The Yale Peabody Museum Presented its Distinguished Verrill Medal to Alison Richard, Vice Chancellor of the University of Cambridge

The Yale Peabody Museum will present its distinguished Verrill Medal to Alison Richard, vice chancellor of the University of Cambridge, at a ceremony at Yale’s Luce Hall on Wednesday, April 23.

Richard was the director of the Peabody from 1991 to1994 and the provost of Yale University from 1994 to 2003 when she was appointed as the 344th chancellor of the University of Cambridge and the first female to hold that position. The medal presentation, led by Peabody Director Michael Donoghue, will take place at 5:00 p.m.

Preceding the presentation at 4:00 p.m., there will be a talk, “Biodiversity Past, Present, and Future: From the Island of Madagascar to Island Earth,” delivered by Michael Novacek, senior vice president and provost of science at the American Museum of Natural History. The talk, part of the Edward P. Bass Distinguished Lecture series, will address the question: What organisms will get through this sieve of destruction and how will the resultant environments define our quality of life in the future? Novacek will address the massive global trauma to ecosystems and species caused by habitat destruction, over-harvesting, pollution, invasive species and climate change.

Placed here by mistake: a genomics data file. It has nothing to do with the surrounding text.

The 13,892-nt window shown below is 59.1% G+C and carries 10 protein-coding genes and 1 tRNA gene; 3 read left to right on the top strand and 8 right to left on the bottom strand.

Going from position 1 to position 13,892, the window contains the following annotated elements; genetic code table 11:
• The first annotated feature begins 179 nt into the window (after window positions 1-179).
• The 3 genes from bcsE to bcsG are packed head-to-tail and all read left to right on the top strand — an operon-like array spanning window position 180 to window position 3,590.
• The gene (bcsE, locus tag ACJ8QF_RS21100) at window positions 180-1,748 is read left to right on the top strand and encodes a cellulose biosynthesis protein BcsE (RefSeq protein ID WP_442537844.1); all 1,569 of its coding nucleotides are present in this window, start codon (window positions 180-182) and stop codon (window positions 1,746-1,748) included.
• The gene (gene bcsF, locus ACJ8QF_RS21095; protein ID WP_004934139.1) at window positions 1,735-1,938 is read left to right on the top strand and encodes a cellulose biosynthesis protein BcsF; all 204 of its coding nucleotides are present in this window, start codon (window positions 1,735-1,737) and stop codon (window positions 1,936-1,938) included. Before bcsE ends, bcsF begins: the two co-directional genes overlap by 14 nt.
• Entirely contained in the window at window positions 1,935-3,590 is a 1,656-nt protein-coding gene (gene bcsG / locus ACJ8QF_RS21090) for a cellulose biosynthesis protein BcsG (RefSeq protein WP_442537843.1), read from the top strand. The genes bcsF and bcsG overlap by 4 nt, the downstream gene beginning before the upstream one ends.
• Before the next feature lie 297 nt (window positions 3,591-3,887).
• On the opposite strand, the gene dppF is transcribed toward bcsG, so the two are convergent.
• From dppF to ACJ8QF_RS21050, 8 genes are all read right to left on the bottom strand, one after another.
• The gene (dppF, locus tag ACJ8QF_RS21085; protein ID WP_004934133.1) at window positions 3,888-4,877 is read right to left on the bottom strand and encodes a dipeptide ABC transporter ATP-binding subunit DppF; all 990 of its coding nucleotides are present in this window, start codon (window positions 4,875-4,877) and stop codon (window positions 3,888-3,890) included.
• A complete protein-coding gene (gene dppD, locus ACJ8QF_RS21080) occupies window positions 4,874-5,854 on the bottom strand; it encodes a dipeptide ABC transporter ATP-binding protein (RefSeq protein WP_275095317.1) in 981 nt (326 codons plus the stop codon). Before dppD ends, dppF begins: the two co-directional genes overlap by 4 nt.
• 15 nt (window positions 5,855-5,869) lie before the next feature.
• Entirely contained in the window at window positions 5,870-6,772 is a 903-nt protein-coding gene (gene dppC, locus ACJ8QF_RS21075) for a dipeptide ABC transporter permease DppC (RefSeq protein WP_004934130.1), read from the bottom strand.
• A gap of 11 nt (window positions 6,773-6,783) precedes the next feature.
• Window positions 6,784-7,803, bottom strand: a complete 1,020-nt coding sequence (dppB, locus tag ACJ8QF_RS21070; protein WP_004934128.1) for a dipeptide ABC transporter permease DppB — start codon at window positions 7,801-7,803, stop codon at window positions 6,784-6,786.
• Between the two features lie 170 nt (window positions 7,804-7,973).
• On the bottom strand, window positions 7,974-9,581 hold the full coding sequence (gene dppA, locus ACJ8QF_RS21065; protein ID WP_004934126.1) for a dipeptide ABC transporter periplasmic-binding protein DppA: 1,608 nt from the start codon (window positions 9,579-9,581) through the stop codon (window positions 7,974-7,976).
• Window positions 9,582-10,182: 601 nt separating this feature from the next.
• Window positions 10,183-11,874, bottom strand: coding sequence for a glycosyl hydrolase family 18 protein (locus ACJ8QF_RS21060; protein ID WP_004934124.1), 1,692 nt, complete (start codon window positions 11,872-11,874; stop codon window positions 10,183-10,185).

The program, including a reception following the presentation, is free and open to the public. The Yale Institute for Biospheric Studies is co-sponsoring the event.

Awarded by the Curatorial Board of the Yale Peabody Museum, the Verrill Medal recognizes outstanding achievement in the natural sciences. It was established in 1959 to honor Addison Emery Verrill (1839–1926), Yale University’s first professor of zoology and one of the nineteenth century’s great zoologists. Past recipients include Ernst Mayr, George Gaylord Simpson, G. Ledyard Stebbins, G. Evelyn Hutchinson, John H. Ostrom, Peter Raven and E.O. Wilson.

As an anthropologist, Alison Richard is most widely known for her work in the forests of southern Madagascar. Her research has focused on the population dynamics, ecology and social behavior of the sifaka, one of Madagascar’s endangered primates, shedding new light on the unique pathways of evolution exhibited by the island’s animal community. In collaboration with her Malagasy colleagues, Richard has emphasized partnership with villagers in this remote region of Madagascar. Since 1977, she has helped lead an ongoing effort to conserve the area’s remarkable natural heritage and enhance socioeconomic opportunities for people trying to make a living in and around the forest.

Richard holds honorary degrees from Peking University, China (2004), the University of Antananarivo, Madagascar (2005), York University, Toronto (2006) and the University of Edinburgh (2006). In 2005 she was appointed Officier de l’Ordre National (Madagascar).

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